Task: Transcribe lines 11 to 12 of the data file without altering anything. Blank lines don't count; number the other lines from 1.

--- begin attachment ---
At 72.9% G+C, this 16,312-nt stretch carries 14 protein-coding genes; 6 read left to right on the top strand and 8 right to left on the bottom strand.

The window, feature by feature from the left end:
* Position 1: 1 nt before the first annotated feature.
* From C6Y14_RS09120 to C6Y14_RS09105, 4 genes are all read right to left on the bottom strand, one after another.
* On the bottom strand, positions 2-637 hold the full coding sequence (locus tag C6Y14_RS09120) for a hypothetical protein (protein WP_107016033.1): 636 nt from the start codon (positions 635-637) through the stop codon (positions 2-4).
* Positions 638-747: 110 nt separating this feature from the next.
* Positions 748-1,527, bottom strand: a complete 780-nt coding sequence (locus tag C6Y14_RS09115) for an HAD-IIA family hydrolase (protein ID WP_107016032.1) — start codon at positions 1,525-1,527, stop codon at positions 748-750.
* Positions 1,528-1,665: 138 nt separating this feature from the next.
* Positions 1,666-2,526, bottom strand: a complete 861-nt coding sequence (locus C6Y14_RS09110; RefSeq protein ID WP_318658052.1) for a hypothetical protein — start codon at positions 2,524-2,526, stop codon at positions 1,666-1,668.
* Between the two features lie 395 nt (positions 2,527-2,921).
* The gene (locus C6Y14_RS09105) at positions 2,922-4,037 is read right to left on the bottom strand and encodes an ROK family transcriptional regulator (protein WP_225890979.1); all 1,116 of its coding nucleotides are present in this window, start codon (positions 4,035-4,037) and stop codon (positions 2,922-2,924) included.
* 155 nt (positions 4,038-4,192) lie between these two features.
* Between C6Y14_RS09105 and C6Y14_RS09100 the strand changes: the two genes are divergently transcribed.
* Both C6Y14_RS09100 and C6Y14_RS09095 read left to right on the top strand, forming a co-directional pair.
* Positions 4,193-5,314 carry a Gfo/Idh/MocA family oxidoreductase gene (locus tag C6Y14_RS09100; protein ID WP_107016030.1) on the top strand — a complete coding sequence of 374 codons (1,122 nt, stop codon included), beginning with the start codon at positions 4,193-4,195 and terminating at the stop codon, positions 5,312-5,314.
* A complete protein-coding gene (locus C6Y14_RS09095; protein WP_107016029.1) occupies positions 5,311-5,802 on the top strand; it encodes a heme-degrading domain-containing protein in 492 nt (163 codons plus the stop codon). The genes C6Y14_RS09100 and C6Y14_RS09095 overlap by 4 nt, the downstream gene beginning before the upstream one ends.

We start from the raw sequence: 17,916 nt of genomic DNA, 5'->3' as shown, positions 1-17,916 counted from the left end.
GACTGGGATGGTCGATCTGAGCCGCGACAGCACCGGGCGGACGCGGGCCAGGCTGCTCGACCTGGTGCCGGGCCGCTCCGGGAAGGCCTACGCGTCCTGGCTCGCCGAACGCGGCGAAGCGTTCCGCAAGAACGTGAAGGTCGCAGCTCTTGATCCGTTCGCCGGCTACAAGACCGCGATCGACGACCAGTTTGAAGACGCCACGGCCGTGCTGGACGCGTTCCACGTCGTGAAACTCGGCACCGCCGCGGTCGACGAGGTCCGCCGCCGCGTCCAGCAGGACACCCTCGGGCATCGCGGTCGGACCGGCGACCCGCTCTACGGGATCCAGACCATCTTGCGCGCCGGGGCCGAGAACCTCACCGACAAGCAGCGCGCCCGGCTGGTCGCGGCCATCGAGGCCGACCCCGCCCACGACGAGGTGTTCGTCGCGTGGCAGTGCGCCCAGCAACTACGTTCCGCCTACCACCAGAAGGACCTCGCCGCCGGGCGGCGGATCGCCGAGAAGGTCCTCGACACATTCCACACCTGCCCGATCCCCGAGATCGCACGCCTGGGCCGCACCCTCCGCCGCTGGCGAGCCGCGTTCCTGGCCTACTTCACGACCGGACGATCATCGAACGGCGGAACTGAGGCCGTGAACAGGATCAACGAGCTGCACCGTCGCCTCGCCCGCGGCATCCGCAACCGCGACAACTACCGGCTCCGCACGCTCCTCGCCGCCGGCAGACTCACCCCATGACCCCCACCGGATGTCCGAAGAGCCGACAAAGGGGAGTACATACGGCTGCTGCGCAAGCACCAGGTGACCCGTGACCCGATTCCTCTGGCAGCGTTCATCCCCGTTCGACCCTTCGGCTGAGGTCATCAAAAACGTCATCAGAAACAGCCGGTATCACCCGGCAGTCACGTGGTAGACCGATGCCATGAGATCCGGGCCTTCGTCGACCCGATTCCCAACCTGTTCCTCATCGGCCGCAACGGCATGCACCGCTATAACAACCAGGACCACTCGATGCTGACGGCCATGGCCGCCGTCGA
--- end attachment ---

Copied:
* The gene (locus C6Y14_RS09105) at positions 2,922-4,037 is read right to left on the bottom strand and encodes an ROK family transcriptional regulator (protein WP_225890979.1); all 1,116 of its coding nucleotides are present in this window, start codon (positions 4,035-4,037) and stop codon (positions 2,922-2,924) included.
* 155 nt (positions 4,038-4,192) lie between these two features.